Is Tata Nano Salvageable?
Some of you may recall the scene in The Sound of Music, when Captain von Trapp asked Fräulein Maria to put on another dress before meeting the children, to which she replied, “But I don’t have another one. When we entered the abbey our worldly clothes were given to the poor.”
He then asked, “What about this one?” referring to the outfit she was wearing.
Maria’s answer was, “The poor didn’t want this one.”
What does Tata Nano have to do with this scene from this beloved classic musical? Well, when Tata Nano was launched in 2009, opening up the world of car ownership to citizens of a country often depicted as deprived and destitute, experts touted this as the product of the century. At only USD2500, it is the world’s cheapest car, but what the experts didn’t realise is that even the poor had pride and the term ‘cheap’ contradicts the aspirational element of owning a car. Jack Trout, an international branding guru, said, “People don’t want a ‘cheap’ car, which their neighbours can see. Especially in India, there’s a prestige thing about buying a car.”
So, just like Maria’s rags, the ‘poor’ didn’t want ‘this one’ (the Nano), even though it is considerably more affordable.
Sales never quite took off since its launch and it has been in steep decline recently. Sales have fallen to about 2500 units a month, whereas about 18 months ago, the company could still manage to move about 10 000 units a month.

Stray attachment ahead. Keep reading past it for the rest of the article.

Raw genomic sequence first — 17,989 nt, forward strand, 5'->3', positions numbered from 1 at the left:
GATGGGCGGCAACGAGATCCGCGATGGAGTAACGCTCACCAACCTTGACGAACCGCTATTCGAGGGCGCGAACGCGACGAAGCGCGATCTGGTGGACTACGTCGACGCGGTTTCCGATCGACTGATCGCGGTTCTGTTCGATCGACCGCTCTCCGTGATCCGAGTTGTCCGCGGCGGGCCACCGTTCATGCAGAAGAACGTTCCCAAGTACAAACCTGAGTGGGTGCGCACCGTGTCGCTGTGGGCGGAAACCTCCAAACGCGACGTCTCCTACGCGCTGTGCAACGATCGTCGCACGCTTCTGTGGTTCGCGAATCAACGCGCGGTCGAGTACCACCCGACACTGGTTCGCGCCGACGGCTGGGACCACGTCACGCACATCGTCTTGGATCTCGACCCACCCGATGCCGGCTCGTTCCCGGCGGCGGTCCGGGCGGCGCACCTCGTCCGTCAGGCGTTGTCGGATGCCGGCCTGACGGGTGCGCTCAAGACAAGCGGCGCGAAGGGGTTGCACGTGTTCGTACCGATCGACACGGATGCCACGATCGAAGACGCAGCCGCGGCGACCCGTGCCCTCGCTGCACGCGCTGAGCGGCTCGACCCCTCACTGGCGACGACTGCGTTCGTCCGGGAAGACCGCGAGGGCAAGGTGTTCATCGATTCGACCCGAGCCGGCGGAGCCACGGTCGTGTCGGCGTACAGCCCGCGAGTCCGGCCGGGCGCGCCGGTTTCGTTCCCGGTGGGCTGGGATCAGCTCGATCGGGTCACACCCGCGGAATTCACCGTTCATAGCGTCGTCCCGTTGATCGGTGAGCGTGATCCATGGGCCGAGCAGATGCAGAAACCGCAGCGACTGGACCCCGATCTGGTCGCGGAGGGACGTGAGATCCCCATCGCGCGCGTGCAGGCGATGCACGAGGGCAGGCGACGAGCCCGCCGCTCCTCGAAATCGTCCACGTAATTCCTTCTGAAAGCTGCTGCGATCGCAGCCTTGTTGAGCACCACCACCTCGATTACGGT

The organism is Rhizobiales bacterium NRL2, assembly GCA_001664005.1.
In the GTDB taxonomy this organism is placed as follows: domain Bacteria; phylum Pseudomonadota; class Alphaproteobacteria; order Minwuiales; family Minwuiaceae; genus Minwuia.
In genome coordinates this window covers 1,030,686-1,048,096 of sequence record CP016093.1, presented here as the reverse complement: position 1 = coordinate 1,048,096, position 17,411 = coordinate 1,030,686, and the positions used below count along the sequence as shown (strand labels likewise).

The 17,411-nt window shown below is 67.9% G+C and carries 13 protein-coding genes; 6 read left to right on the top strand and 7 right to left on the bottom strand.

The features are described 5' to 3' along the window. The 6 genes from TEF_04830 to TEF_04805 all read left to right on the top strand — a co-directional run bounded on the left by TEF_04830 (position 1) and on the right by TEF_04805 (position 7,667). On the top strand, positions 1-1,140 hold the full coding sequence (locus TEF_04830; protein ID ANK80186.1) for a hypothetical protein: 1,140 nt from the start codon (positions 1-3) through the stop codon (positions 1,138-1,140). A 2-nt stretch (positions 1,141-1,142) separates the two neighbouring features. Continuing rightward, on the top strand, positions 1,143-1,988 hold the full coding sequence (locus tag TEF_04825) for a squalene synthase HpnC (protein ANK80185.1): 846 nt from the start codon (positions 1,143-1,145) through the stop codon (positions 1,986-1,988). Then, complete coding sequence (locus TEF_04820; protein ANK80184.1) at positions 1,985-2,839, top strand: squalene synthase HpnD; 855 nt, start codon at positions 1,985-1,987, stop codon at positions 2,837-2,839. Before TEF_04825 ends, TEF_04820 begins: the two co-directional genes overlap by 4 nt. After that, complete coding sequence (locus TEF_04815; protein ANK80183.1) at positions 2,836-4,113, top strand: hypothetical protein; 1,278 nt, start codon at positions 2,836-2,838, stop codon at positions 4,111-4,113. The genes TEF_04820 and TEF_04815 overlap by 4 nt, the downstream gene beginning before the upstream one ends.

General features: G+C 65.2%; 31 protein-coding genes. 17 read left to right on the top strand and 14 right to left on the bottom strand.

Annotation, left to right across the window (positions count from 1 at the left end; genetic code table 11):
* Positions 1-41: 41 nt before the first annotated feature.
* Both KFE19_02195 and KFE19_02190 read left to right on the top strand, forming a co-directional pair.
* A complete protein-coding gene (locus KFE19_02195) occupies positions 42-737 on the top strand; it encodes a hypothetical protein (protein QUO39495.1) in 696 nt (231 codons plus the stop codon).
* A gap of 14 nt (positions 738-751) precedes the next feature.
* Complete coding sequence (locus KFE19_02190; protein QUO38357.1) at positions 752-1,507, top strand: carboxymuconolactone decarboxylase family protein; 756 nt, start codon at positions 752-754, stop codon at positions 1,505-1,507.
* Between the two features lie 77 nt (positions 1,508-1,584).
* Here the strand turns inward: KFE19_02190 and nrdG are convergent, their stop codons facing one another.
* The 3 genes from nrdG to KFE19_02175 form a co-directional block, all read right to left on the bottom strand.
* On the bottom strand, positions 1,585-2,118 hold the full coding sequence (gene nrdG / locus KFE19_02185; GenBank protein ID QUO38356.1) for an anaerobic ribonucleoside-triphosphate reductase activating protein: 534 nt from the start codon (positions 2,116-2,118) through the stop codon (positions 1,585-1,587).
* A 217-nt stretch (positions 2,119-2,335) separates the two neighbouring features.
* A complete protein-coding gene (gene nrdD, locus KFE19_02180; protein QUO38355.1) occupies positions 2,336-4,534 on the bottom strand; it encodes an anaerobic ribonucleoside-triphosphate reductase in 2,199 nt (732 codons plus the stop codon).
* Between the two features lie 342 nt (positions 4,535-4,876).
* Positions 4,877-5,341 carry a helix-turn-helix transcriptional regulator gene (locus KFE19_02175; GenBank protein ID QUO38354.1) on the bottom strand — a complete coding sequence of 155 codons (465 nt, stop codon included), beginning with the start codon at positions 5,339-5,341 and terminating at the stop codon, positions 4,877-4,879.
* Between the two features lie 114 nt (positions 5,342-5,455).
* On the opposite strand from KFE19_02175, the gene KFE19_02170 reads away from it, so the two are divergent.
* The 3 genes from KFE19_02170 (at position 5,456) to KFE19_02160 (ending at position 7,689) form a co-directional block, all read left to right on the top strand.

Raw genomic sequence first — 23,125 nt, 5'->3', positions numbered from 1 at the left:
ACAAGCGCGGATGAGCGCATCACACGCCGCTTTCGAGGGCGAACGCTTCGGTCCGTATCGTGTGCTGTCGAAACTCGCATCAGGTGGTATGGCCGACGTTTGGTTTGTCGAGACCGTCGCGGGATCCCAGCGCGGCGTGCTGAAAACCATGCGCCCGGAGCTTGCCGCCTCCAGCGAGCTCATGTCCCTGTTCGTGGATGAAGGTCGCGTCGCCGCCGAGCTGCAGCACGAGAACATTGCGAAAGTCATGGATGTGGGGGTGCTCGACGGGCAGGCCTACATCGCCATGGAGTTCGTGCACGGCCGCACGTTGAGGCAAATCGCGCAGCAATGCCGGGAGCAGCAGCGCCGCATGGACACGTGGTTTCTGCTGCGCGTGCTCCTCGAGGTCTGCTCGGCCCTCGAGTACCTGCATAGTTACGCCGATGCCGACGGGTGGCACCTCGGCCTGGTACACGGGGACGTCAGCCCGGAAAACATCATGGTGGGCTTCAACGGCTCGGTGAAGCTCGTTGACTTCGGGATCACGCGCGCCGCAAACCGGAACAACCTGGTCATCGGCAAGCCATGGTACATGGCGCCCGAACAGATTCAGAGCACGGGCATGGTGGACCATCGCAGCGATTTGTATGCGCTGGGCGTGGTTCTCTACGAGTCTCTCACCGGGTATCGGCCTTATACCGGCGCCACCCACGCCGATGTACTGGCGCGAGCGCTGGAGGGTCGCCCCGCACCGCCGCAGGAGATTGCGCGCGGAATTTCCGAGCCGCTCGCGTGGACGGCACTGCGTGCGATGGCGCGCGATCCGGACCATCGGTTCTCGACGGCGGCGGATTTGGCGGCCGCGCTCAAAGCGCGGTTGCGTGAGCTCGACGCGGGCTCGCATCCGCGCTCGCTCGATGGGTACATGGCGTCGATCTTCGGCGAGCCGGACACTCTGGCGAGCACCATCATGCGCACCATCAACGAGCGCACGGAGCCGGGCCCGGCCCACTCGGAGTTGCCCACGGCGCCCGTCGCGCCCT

Trout thinks that the damage is done, and that Tata Motors should just kill the brand. The automaker, however, is not about to give up. Ratan Tata, who stepped down as Chairman of the Tata Group last year but remains in an advisory role, has come out admitting that the company had taken the wrong branding approach, and has said that they are now hoping to relaunch the brand.
In October 2013, the Nano CNG emax, a version of the Nano that can be powered by either conventional petrol or alternative natural gas, was introduced. A diesel-powered version is slated for launch by March 2014 and there are rumours of a power steering addition, which will make it much easier to navigate the undeniably cute and compact car in bustling city traffic.
Besides these updated features and recent facelift, the automaker is also considering launching the Nano in other countries where the stigma of being cheap has not yet taken deep roots, and then bring it back to India after a bout of establishing the marque as a ‘smart city car’ instead. The location candidate of choice at the moment seems to be Indonesia. Nano did emerge as the Most Trusted Brand in India 2013, according to a report by Trust Research Advisory (TRA). So, there might be hope for Nano after all.
Luckily for Tata Motors, sales for their Jaguar Land Rover has exceeded estimates. Its second quarter net income increased by 71% to some USD564 million, generating very good cash flow for the company. Perhaps they will be channeling some of that cash to help salvage the floundering Nano.